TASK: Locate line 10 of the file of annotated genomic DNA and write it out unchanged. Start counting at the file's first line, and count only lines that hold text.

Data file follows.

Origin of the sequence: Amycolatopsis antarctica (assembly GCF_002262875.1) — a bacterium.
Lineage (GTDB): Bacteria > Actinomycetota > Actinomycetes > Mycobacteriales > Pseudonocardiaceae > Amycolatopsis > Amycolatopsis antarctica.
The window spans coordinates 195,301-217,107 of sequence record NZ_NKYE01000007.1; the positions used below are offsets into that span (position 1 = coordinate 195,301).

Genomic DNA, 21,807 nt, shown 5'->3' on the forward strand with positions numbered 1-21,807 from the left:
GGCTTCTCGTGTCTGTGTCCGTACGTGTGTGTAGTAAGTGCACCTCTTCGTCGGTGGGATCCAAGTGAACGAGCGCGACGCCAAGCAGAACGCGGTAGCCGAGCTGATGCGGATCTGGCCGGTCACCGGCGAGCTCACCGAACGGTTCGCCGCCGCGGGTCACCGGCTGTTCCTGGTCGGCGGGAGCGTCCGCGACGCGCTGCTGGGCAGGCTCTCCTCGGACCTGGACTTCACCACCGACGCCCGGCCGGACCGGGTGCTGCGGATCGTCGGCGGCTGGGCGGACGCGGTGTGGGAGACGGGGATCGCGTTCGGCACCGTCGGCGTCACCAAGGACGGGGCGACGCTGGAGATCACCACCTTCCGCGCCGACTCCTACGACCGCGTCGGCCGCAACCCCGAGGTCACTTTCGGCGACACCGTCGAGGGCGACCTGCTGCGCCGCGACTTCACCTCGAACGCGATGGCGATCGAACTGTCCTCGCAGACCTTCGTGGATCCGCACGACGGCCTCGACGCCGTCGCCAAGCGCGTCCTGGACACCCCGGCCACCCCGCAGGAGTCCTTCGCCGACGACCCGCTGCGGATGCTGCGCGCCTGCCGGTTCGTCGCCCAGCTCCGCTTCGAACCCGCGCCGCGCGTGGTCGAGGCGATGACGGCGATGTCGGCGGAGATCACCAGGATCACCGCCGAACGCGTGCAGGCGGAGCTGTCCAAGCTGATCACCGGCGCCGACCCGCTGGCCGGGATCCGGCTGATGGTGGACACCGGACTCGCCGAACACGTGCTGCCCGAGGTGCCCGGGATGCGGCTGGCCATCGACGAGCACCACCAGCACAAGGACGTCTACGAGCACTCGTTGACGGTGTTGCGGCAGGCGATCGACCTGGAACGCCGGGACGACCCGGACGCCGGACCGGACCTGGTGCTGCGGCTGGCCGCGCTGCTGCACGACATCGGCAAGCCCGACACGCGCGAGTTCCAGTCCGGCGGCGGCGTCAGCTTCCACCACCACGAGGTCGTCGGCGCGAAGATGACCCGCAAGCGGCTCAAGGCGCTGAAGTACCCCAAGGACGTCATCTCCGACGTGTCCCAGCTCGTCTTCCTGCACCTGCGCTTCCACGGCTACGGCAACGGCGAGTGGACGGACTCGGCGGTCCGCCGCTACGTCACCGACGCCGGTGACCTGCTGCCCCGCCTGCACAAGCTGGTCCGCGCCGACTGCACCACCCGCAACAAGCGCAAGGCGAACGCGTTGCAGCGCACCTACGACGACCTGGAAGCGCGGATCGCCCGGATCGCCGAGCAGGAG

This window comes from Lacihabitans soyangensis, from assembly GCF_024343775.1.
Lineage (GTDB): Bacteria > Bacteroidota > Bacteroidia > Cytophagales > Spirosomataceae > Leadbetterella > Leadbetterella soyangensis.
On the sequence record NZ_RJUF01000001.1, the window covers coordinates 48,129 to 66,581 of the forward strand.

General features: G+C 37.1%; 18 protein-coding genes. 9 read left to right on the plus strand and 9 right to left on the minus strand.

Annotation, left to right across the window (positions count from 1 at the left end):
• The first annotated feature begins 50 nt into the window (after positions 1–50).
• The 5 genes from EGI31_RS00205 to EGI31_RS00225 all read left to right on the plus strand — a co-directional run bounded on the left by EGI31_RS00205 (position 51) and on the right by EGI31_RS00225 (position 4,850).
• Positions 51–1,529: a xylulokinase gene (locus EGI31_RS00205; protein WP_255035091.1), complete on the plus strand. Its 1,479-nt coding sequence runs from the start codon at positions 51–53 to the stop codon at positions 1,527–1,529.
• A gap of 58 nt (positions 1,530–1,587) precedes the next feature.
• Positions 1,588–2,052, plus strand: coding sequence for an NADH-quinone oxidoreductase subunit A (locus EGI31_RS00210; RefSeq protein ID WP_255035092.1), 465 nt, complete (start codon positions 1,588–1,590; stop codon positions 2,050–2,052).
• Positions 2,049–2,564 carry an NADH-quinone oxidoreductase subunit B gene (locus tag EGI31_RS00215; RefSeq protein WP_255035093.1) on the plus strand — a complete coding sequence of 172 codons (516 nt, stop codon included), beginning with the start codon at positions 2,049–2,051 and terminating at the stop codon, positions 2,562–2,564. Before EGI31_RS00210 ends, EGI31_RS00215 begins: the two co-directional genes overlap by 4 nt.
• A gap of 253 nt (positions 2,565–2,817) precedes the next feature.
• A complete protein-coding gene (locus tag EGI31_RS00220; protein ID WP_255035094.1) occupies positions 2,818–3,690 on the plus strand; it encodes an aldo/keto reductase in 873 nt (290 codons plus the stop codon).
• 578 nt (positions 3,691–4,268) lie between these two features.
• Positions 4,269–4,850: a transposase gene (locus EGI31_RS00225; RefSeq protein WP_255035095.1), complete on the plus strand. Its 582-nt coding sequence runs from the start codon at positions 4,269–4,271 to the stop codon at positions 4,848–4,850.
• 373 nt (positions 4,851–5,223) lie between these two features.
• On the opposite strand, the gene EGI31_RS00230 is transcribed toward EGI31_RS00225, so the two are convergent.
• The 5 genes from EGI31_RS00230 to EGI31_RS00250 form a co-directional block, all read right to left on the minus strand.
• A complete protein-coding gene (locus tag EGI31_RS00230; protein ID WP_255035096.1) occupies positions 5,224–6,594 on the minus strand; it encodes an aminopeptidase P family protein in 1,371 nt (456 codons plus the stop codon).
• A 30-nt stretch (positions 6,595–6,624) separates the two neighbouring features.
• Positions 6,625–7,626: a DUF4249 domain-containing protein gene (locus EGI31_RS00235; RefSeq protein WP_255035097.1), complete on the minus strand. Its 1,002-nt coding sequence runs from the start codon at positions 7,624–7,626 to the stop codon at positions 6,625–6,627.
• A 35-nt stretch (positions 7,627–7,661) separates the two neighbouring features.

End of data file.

Annotation, left to right across the window (positions count from 1 at the left end):